To generate STRA8 antibody, a peptide termed P3 and corresponding to the C-terminus (C L N Q E P E P P D D) of mouse STRA8 protein was synthesized and conjugated with carrier protein maleimide activated keyhole limpet hemocyanin (mcKLH, Pierce, Rockford, IL) following manufacturer’s instructions. At Day 0, preimmune serum was collected from a New Zealand rabbit, then 1 mg of conjugated protein in 0.7 ml of PBS mixed with 0.7 ml of Freund complete adjuvant was injected into the rabbit subcutaneously. At Day 28, the rabbit was given a booster of 0.5 mg conjugated protein in Freund incomplete adjuvant. The STRA8 antiserum was harvested 2 wk after the booster injection.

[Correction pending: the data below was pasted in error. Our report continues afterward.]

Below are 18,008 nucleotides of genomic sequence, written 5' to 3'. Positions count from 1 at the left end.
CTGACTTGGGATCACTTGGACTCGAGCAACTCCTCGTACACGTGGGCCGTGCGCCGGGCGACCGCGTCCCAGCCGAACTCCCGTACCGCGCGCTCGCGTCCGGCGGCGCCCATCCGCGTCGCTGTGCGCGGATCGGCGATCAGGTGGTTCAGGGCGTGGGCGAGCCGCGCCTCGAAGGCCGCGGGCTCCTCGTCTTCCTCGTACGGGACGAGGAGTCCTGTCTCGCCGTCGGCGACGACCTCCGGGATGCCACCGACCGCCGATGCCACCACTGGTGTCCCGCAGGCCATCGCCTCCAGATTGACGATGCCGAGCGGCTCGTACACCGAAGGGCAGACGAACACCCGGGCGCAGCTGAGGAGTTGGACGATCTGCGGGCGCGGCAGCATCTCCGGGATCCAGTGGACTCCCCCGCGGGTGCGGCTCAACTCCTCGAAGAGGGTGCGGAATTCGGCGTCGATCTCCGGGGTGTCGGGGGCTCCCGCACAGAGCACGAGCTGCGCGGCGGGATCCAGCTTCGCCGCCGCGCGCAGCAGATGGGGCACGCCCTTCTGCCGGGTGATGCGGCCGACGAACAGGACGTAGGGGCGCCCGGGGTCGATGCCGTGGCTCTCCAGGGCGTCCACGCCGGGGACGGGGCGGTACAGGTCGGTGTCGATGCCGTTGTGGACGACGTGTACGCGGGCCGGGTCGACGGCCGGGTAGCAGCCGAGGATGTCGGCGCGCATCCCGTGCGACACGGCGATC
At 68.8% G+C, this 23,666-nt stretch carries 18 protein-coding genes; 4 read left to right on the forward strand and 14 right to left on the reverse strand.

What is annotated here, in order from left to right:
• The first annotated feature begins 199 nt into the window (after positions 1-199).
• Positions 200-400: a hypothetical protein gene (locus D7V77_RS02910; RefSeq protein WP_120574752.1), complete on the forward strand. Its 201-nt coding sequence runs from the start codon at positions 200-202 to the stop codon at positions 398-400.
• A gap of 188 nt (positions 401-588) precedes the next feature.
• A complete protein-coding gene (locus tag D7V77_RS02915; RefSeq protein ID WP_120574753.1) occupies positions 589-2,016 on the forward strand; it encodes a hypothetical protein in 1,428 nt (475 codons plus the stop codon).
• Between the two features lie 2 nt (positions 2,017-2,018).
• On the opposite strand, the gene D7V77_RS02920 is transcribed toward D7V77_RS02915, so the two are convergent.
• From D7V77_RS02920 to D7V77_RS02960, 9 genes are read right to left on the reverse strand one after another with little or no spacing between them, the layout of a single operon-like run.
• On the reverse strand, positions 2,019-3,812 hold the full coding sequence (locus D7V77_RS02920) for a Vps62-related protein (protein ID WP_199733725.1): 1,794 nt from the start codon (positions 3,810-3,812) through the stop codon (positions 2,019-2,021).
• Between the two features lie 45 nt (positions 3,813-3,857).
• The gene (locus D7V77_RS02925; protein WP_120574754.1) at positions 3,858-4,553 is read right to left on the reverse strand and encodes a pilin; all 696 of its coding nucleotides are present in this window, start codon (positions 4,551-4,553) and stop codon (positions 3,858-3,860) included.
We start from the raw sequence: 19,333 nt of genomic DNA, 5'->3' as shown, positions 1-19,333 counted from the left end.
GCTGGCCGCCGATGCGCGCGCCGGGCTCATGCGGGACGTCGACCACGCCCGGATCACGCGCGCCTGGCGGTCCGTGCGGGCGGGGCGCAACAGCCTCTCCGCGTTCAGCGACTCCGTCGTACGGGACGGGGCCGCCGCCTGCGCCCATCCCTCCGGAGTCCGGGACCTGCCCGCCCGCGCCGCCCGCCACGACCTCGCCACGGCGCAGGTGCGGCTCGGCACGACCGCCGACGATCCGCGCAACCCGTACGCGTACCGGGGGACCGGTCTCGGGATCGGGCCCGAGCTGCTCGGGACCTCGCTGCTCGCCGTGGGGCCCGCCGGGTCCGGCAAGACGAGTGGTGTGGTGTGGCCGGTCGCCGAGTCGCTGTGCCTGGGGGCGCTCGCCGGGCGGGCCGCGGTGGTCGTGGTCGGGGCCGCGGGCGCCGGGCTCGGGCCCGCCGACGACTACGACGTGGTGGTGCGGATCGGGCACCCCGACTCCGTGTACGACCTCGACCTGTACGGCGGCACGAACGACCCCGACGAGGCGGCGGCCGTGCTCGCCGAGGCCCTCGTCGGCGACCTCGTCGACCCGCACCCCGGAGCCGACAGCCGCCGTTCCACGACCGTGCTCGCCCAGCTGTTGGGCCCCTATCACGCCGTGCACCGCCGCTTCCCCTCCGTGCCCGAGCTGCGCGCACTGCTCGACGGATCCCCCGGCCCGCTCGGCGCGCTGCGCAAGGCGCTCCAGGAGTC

The specificity of the STRA8 antibody was tested in three ways: a Western blot analysis using P19 cells, immunohistochemistry performed on normal adult mouse testes and on Stra8-deficient mouse testes, and antibody competition with P3 peptide (corresponding to the C-terminus of STRA8 protein and used in STRA8 antibody generation) in Western blot and immunohistochemistry. Briefly, P3 peptide (300 µg/ml) was incubated together with STRA8 antibody overnight at 4°C, then the mixture was used as primary antibody as described later. Protein from the murine embryonic carcinoma cell line P19 cells (ATCC, Manassas, VA) was used for Western blot analysis because Stra8 was first identified in this cell line . P19 cells were cultured based on the instructions of ATCC and were treated with either vehicle ethanol or 1 µM RA (final concentration in the culture medium) for 24 h. Protein was harvested in 2× Laemmli buffer and then separated by 12% SDS-PAGE and transferred to nitrocellulose membrane (0.45 µm). The membrane was blocked in PBS containing 5% nonfat milk and 0.025% Tween 20 for 1 h at room temperature and incubated with STRA8 antiserum (1:500) overnight at 4°C. Total proteins from MSC1 cells (a Sertoli cell line) were used as negative control. After incubation, membranes were rinsed with PBS with Tween 20 and incubated with horseradish peroxidase conjugated goat anti-rabbit IgG for 1 h at room temperature. Reactive proteins were visualized and exposed to films by Western lighting chemiluminescence reagent (Perkin Elmer, Boston, MA). For immunohistochemistry, serial sections of the mouse testis incubated with preimmune serum (1:500) were used as negative controls.